Those core economic investments that I’ve outlined above should be judged on their impact on the opportunities they will create, in cities, suburbs and in our regions, on the ways that they will grow our human capital, and on the investment that they will unlock in businesses across the country.

This has always been important. But even more so now in an economy where the pressures are on the supply side.

Third, we will end the rorting and wasteful spending. 

We will spend for maximum economic impact, community need, collaboration with other levels of government – and not via colour-coded spreadsheets against the advice of government departments.

Fourth, we will work with other countries to make big multinationals pay their fair share of tax in Australia where they make their profits.

This will benefit Australians and Australian businesses who do the right thing.

Our fiscal strategy recognises now is not the time to flick the switch to austerity.

Nor is it time to spray money around unnecessarily.

Uncertain times like these call for fine judgements.

Not just about the nature of Budget repair, but the timing too.

But we can begin almost immediately.

We can improve the Budget in ways I’ve talked about today without cruelling the recovery.

Our investments can be part of the solution to high and rising inflation, not part of the problem.

That’s why we don’t feel bound by superficial comparisons between the bottom lines the major parties take to the election.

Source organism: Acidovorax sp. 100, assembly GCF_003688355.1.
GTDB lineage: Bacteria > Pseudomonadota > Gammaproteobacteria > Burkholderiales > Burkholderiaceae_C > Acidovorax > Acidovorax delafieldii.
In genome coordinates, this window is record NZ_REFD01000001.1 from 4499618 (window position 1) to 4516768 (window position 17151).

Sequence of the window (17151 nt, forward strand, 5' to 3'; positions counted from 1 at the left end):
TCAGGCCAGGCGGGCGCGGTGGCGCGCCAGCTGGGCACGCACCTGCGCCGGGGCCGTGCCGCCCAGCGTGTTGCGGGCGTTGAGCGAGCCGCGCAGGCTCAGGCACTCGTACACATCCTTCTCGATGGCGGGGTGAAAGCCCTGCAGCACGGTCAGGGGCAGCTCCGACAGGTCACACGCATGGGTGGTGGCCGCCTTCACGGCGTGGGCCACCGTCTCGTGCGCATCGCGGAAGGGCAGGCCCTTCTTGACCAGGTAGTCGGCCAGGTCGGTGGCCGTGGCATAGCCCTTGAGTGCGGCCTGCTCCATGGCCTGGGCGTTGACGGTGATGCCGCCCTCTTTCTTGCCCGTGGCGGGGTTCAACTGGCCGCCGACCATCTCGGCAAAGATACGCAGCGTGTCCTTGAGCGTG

We ask to be judged on the quality of our investments, not just the quantity of the spending.


What the Election Should be About

I think the country is up for a different debate about Budgets and how we measure progress.

And that the days of being lectured on fiscal responsibility by our political opponents are well and truly over.

No Government since the war has gone to an election with a worse record on the Budget.

Or with less of a grasp of, or vision for, the future.

That’s why I challenge the Treasurer to at least three debates on the economy, between the Budget and the election.

An election which should be about the economy, and a recovery, that works for everyone.

About skyrocketing costs of living and doing business.

About falling real wages at the same time as skills shortages.

Not false distinctions over national security.

Not weird sledges about weight loss or eyewear.

There should be more interest in the shape of Morrison’s Budget than the physical shape of his opponent. 

Especially when so many of the challenges faced by businesses of all sizes, and by Australians from all walks of life, are so shared and synchronised.


Competence not Complacency

That’s also why we don’t just need new approaches to policy, we need renewed approaches to governing.

Not just what we’d do but how we’d go about it.

My message here is the same as to the businesses, manufacturers, bankers, investors foreign and domestic, the employers of all sizes – at one forum after another this month.

The same as what Anthony Albanese told the Financial Review conference.

That when we say we want to govern in partnership with business – we mean it.

That this needs to be a private sector-led recovery is not contested.

We want the spirit of collaboration to be ingrained into the culture of how we work; to be a defining feature of a new Labor Government.

Employers, employees, government all at the same table.

There is an appetite for reform in our ranks that needs to be matched by an appetite for consensus in yours.

That’s an important part of ending a decade of conflict and complacency.

And replacing it with a new decade of confidence and competence.

In which you’re key participants, and beneficiaries, and where the economy works for you and everyone you employ.

Thanks, and I look forward to your questions.